I recently had the pleasure of sitting down for dinner with an old friend, a former colleague from my banking days. I had come to Dallas to tend to some business which gave me the chance to spend time with old friends. My time here coincided with the tragic deaths and funeral of another friend's parents (It was unreal). That morning I woke up to my own laughter. I had a dream that my friend and I were hanging out and laughing so hard our voices grew hoarse. My buddy has a particular laugh which is quite contagious, a feature that his daughter managed to inherit. In any case, we were long overdue for a get together.
He invited me to his home where I met his beautiful family and enjoyed excellent food, drinks, and sport while he educated me in a game of ping pong that he had set up in his back yard. It was "perfect timing", he claimed as it was his last day off of work for paternity leave while he and his wife had just welcomed their third child, Edison, into the world. We grilled pork chops and sipped beer while catching up. After dinner we engaged in a conversation on theism (my friend is a staunch atheist). Like any great debate we isolated the reasons for or against the concept of faith. Without getting emotional, I argued that faith comes down to belief in either random coincidence or divine providence. This understanding I said, "is the linchpin that determines intelligent design in the universe". Earlier in the day, my friend and his wife spoke out loud that they saw a man who reminded them of me, just hours before I reached out to him with a text greeting. It had been about 4 years since we last spoke after I moved to Austin.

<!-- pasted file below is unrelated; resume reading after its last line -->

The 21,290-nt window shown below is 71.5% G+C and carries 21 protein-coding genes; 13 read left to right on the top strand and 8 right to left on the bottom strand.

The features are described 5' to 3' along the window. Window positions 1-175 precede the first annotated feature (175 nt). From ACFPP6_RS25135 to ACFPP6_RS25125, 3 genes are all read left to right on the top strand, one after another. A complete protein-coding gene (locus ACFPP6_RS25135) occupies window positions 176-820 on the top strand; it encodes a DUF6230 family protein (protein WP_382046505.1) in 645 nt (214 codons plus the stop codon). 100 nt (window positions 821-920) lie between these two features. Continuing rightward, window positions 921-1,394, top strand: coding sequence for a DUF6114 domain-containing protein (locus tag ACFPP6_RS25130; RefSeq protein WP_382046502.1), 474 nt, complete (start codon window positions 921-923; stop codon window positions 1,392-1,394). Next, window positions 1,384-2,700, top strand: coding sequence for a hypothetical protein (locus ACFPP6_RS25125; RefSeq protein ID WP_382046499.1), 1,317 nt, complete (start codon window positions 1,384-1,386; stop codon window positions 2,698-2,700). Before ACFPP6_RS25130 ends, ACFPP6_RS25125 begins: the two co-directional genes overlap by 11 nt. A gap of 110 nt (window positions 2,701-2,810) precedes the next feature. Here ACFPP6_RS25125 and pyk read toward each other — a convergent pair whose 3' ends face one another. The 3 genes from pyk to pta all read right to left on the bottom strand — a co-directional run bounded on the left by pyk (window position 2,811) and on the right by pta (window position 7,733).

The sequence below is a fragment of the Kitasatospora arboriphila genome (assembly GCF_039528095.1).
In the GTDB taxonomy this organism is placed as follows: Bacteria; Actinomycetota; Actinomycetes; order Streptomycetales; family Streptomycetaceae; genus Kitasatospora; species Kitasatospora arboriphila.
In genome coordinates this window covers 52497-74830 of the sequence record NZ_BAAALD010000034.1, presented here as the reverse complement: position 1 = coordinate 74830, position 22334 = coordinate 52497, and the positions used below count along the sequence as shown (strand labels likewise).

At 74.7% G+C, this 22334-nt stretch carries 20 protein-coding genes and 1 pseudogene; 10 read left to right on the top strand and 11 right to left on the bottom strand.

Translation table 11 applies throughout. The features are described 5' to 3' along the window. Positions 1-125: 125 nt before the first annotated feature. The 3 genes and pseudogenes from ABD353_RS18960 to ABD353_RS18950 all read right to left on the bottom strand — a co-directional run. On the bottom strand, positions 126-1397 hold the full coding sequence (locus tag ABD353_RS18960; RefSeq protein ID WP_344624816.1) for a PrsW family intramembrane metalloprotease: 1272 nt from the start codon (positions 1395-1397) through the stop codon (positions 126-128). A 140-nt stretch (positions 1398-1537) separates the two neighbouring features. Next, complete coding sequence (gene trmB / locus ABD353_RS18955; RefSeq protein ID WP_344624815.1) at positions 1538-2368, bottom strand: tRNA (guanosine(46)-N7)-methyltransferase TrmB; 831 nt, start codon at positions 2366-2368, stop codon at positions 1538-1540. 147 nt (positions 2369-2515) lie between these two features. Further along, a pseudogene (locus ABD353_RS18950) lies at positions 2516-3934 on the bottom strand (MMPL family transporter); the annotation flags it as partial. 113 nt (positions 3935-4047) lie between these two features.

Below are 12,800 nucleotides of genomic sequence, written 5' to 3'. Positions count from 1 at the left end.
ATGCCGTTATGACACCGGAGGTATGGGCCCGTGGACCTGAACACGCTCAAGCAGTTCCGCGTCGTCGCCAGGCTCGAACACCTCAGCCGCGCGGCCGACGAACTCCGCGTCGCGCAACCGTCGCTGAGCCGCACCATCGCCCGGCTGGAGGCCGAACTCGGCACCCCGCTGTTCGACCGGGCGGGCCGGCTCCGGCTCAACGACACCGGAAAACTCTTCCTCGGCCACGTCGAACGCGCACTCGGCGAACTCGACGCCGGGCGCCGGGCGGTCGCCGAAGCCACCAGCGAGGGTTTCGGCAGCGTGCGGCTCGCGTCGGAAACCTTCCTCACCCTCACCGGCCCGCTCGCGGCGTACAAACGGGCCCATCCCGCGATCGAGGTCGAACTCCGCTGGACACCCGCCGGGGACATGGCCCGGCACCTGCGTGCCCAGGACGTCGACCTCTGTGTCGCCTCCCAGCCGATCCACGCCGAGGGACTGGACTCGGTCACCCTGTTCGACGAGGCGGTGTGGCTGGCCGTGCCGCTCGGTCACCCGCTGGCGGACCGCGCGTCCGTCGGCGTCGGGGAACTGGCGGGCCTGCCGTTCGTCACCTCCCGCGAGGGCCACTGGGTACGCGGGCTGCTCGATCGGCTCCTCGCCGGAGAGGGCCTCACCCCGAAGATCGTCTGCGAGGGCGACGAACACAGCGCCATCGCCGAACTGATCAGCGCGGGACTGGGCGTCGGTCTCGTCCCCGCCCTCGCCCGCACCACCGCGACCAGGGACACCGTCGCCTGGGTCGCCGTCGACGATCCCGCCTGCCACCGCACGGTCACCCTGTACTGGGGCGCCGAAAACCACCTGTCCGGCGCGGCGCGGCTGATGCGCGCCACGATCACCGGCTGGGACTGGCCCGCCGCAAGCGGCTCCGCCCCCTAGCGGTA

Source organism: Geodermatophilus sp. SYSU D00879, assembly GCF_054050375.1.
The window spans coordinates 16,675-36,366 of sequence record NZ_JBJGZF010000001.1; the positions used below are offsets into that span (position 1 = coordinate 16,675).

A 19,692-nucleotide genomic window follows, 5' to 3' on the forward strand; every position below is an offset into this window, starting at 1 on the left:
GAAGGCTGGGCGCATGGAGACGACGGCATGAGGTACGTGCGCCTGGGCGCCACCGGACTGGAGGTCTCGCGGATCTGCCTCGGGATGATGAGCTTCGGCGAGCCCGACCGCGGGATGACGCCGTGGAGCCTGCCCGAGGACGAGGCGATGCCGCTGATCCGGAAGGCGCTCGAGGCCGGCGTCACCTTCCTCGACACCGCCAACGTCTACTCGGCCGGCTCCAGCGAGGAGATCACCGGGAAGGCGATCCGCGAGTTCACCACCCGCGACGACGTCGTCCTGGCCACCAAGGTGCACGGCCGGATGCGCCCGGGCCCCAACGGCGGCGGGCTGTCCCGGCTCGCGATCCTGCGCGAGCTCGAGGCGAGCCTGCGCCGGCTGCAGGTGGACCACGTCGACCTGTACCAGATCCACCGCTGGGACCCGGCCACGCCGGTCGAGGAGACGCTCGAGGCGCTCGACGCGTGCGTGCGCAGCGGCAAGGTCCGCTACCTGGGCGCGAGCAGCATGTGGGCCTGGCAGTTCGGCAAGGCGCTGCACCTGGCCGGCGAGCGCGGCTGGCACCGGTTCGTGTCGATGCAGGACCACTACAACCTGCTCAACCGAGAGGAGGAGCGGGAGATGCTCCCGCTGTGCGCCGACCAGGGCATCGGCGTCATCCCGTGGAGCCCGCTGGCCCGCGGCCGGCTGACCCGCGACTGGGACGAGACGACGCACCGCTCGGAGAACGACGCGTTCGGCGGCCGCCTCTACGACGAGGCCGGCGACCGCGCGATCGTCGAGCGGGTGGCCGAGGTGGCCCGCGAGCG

I too have questioned the randomness that seems to fill the universe. Chaos, suffering, and death seem to discourage the spirit, however, I have listened quietly enough to hear bizarrely encouraging patterns. At one point, I kept a journal of serendipitous coincidences until I had completely filled its pages in a relatively short period of time. I stopped recording and just began to accept this phenomena as a normal fixture in my life. Philosopher/psychiatrist, Carl Jung, referred to these occurrences as synchronicity, or the simultaneous occurrence of events that appear significantly related yet have no discernible causal connection. Around the same time, a friend recommended a book, The Alchemist by Paulo Coelho, which addressed this mystic concept, “when you want something, all the universe conspires in helping you to achieve it”. Synchronicity is a central theme in the story.
Animism is the concept of the soul. It is what animates our bodies and gives us purpose and direction. It's one of the three components to our humanity which includes the mind and body. The mind is like a computer processor which is capable of storage, processing logic and reason, as well as comprehending emotions, feeling, and metaphor. The body is the hardware that allows our mind to control and interact with our physical environment.